Credit: William ClaxtonToday marks the 50th anniversary of a landmark event in rock history, when Bob Dylan “went electric” at the 1965 Newport Folk Festival. Dylan played a brief set with a backing group of blues-rock musicians, which reportedly drew boos from a segment of the audience who felt the singer/songwriter was turning his back on traditional music.

By the summer of ’65, Dylan was widely considered to be the most important songwriter of the American folk revival, beloved by folk purists for his poetic lyrics, as well as his adherence to acoustic music. However, the singer/songwriter had begun incorporating electric instruments into his recordings, with his then-most recent album Bringing It All Back Home, released in March of ’65, featuring an electric and an acoustic side, and his fully electric, just-released single “Like a Rolling Stone” climbing the charts.

At the 1965 Newport Folk Festival, Bob took the stage with a Fender Stratocaster and, accompanied by Paul Butterfield Blues Band guitarist Mike Bloomfield, drummer Sam Lay and bassist Jerome Arnold, as well as keyboardists Al Kooper and Barry Goldberg, proceeded to plug in and perform three songs. While Dylan played — which featured “Maggie’s Farm,” “Like a Rolling Stone” and “Phantom Engineer” — a segment of the audience began to boo. Dylan eventually left the stage and returned with an acoustic guitar to play “Mr. Tambourine Man” and “It’s All Over Now, Baby Blue.” Bob, who also had performed at Newport in 1963 and ’63 would not return to the festival for another 37 years.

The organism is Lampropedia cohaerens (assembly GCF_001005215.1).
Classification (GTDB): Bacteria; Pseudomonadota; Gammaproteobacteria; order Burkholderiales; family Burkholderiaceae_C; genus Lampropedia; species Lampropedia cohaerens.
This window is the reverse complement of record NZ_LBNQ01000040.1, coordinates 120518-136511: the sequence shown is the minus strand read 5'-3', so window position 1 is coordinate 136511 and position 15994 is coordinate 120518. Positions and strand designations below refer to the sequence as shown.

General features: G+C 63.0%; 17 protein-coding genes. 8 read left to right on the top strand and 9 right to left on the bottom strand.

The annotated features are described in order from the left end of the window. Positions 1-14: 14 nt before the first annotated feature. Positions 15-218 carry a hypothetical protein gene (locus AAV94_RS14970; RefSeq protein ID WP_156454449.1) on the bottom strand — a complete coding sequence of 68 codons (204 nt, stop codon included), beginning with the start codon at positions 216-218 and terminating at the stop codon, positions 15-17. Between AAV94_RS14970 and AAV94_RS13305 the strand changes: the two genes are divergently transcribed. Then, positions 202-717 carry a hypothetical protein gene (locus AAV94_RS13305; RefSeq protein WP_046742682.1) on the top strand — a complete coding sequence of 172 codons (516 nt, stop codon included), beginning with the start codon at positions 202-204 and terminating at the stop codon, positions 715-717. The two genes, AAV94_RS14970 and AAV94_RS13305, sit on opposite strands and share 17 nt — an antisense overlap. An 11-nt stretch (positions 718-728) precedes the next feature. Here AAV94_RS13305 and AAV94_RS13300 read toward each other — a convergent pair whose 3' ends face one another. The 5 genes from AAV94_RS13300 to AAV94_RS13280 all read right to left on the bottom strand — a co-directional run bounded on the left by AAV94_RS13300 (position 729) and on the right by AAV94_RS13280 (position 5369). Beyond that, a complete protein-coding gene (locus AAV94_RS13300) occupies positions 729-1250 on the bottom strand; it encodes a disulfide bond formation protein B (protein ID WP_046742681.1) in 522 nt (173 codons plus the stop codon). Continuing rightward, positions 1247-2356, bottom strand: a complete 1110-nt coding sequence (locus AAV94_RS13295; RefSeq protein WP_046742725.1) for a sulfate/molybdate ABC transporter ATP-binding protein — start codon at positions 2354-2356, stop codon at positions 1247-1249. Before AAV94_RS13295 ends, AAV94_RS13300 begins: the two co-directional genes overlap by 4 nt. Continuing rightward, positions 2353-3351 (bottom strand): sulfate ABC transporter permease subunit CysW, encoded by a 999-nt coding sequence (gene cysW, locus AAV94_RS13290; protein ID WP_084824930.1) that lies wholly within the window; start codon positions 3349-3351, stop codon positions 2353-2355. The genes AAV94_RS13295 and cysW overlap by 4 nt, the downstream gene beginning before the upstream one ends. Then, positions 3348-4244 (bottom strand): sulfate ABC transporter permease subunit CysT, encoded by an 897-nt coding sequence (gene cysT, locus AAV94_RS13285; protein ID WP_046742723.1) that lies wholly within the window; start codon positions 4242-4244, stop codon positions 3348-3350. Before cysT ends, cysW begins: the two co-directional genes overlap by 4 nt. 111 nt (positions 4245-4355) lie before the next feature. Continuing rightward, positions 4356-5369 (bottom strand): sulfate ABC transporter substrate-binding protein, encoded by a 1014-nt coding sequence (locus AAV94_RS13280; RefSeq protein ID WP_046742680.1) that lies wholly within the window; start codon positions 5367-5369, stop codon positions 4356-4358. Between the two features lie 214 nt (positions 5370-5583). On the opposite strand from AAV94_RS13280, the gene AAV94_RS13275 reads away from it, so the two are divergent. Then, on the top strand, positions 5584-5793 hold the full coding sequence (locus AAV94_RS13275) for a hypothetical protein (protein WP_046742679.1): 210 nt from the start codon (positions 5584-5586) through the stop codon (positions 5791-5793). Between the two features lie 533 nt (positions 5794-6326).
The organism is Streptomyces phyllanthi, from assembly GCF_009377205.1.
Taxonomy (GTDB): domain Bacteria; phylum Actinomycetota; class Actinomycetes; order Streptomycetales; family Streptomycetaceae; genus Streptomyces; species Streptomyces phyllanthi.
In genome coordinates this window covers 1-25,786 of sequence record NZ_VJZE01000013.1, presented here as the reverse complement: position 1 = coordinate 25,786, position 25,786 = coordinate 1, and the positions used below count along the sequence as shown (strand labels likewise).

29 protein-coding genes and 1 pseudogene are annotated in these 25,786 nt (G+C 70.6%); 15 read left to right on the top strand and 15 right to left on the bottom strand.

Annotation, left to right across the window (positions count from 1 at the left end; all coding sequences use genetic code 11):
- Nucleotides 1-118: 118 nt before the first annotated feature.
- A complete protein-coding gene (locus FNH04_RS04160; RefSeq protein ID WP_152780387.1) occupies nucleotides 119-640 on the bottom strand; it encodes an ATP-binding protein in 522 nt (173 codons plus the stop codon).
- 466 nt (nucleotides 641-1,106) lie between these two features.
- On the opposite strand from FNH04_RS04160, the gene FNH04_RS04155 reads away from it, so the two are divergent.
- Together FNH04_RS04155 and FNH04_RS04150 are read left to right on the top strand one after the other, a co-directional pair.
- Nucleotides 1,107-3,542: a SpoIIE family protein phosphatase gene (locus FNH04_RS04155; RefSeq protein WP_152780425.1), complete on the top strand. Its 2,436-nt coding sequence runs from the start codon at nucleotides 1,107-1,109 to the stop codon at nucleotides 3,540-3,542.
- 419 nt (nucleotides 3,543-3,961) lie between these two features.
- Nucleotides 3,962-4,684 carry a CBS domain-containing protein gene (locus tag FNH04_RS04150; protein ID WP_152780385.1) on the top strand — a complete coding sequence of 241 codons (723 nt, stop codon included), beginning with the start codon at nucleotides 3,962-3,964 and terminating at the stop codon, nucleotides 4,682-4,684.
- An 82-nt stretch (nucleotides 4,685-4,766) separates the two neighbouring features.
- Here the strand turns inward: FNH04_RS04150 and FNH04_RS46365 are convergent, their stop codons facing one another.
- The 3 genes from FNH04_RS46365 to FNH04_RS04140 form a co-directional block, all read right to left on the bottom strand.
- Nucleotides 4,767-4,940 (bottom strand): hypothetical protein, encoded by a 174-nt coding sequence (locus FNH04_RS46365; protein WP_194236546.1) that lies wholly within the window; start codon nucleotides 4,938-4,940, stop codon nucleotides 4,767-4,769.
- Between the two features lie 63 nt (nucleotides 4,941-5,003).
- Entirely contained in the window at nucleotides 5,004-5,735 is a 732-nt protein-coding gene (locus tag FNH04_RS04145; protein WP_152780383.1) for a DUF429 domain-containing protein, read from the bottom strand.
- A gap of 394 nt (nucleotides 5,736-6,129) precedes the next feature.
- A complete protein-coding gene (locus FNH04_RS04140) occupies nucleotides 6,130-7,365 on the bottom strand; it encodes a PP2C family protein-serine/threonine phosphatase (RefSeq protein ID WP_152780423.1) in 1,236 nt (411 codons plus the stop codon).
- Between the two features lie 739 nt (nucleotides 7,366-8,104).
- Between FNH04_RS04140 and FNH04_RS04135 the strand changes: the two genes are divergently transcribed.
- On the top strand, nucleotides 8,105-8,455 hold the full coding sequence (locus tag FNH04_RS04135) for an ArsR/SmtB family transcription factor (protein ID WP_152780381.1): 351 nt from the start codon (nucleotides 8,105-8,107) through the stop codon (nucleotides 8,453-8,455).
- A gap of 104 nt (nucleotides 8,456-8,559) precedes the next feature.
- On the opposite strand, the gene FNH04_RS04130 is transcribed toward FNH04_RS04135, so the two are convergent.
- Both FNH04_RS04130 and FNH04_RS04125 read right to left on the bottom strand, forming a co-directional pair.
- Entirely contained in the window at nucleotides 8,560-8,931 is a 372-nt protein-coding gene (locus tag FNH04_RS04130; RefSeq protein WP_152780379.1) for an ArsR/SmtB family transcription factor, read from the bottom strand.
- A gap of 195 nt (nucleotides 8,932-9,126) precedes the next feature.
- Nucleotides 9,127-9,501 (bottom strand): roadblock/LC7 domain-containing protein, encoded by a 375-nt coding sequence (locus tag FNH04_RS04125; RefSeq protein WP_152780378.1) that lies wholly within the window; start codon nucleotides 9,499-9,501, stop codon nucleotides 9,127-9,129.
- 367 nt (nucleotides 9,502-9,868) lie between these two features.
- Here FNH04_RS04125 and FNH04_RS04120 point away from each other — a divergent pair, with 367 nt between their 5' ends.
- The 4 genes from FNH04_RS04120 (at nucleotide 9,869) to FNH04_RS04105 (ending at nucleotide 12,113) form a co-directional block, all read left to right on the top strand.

Dylan’s 1965 Newport performance may have divided the singer/songwriter’s fan base, but many consider it an influential event that signaled the bringing together of the folk world’s political and poetic sensibilities and rock music’s amplified sound, thereby helping to transform the music that would be embraced by the counterculture as the ’60s progressed.

To close out this year’s Newport Folk Festival, a special performance commemorating Dylan’s 1965 appearance is scheduled to take place on Sunday, July 26. Dubbed “’65 Revisited,” the performance will feature an as-yet-unannounced lineup of guest artists. Festival organizer Jay Sweet tells Rolling Stone that Dylan was invited to take part in the event but declined. With regard to the artists that will be participating, Sweet says, “The best way we could represent it would be to bring the younger generation and have them interpret what happened in their own respects.”

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